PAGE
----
Nowadays, I would consider both English and Chinese as my first language, depending on the subject. For example, I have no prior knowledge of computer science in Chinese before I came to study in Canada. My entire inventory of related vocabularies is only in English. Normally it’s vice versa. I would say I am a better writer in Chinese than in English. I simply master it better. For a very long period of time, I wasn’t able to harness the emotion inherent in English. Without certain signifiers in place, it almost was an emotionless language to me. Literally. I didn’t know how to express my own emotions through it, and was not able to properly receive/unpack the emotions conveyed by others. Of course, I am referring to more nuanced, subtle situations. For example, when a couple breaks up. J Things have improved. I’m still intimated by grammar, but my thinking capacity in English has expanded, and I have access to more vocabularies and the concepts associated with them.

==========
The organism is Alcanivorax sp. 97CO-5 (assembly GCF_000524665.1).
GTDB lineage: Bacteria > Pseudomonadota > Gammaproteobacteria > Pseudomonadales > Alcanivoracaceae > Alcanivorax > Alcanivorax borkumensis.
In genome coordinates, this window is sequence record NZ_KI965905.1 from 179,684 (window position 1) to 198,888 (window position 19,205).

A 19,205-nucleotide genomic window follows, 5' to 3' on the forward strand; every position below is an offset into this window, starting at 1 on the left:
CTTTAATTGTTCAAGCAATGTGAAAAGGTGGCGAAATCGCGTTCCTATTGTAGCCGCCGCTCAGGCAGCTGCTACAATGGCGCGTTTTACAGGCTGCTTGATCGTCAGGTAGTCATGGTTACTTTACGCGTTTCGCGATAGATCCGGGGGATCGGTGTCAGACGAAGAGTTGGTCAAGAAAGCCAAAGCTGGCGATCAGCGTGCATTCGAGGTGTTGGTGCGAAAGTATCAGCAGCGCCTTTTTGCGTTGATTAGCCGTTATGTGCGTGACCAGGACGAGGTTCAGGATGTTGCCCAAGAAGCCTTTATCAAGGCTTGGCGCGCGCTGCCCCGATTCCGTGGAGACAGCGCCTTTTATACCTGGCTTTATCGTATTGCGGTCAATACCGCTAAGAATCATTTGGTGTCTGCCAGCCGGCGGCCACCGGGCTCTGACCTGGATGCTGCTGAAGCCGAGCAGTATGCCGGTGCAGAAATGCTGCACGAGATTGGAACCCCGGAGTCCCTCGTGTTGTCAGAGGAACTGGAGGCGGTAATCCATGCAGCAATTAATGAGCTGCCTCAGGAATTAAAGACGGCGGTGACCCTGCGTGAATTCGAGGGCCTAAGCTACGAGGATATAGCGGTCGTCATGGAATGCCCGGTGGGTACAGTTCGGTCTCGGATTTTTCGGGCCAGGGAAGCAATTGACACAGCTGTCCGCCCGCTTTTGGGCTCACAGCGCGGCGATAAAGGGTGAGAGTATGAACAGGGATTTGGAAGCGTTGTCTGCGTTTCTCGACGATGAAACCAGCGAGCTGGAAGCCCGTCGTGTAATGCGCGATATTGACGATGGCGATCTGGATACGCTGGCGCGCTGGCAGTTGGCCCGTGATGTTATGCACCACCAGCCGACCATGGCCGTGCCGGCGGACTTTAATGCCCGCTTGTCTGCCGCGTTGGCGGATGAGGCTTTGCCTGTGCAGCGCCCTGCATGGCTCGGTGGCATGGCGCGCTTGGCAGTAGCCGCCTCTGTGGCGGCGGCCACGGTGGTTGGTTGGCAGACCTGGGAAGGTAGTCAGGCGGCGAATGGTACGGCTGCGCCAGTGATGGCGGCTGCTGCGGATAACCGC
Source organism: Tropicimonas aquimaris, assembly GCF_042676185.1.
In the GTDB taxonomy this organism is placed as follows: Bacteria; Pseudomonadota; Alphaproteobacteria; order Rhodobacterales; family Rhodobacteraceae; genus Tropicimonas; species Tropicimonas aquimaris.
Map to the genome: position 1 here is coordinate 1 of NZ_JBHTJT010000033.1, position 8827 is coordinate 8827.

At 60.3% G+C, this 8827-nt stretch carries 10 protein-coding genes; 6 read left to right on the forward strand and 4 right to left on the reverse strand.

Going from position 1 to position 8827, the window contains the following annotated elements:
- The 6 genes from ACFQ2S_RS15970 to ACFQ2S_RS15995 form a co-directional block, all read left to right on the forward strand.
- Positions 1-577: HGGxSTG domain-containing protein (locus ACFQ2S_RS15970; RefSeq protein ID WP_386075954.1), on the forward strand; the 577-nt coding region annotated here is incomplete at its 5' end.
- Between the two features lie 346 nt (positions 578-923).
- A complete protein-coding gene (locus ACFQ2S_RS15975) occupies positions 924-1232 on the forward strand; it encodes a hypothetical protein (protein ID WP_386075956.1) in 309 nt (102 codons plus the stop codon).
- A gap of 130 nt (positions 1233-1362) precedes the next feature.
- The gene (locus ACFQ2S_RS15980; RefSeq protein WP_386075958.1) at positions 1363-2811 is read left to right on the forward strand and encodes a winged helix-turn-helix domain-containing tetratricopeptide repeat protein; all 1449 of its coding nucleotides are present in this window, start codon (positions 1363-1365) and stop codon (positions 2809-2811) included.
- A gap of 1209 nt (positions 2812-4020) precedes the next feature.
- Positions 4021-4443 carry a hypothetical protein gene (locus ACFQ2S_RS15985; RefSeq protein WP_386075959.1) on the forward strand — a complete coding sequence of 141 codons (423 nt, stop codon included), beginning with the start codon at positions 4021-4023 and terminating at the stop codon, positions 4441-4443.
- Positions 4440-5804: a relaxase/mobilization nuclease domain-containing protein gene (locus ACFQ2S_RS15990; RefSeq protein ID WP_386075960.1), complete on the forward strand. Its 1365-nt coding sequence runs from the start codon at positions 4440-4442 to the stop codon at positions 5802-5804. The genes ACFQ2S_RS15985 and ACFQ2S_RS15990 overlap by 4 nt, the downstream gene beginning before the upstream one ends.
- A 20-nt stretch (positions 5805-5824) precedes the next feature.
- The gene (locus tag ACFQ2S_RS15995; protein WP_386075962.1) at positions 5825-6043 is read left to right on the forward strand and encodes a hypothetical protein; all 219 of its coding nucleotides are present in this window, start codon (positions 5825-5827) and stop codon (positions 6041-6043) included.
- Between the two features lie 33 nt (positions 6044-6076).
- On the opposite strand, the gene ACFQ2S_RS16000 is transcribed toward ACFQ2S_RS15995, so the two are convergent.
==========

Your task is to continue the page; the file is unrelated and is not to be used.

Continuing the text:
Most of time, translation is a process of mapping. First, I search for the meaning of a phrase from the home language in the destination language, then I locate an expression in destination language that conveys the meaning. This only works when a parallel meaning or concept exists in the destination language. Otherwise, it becomes more complex. For example, in English, the word individual comes from Latin individuum, meaning: “an atom, indivisible particle.” Its current meaning—”a single human being” (as opposed to a group, etc.)—is from the 1640s, coinciding with the awakening of the concept of human rights. Such a term didn’t exist in Chinese until around 1902, when Chinese reformist Liang Qichao introduced the concept, translating it as “个人”. Before that, “个人” originally meant “myself,” and the translation of “individual” had been inconsistent, mostly appearing as “人,” meaning “human.” The translation of art history and theory books involve similar practices. For instance, a major struggle while working on Rosalind Krauss’s Passages in Modern Sculpture was learning how to clearly articulate the different movements of reductivism (极少主义) and minimalism (极简主义) and to unify the respective translations. Before that, the two terms in Chinese had been interchangeable and constantly misused.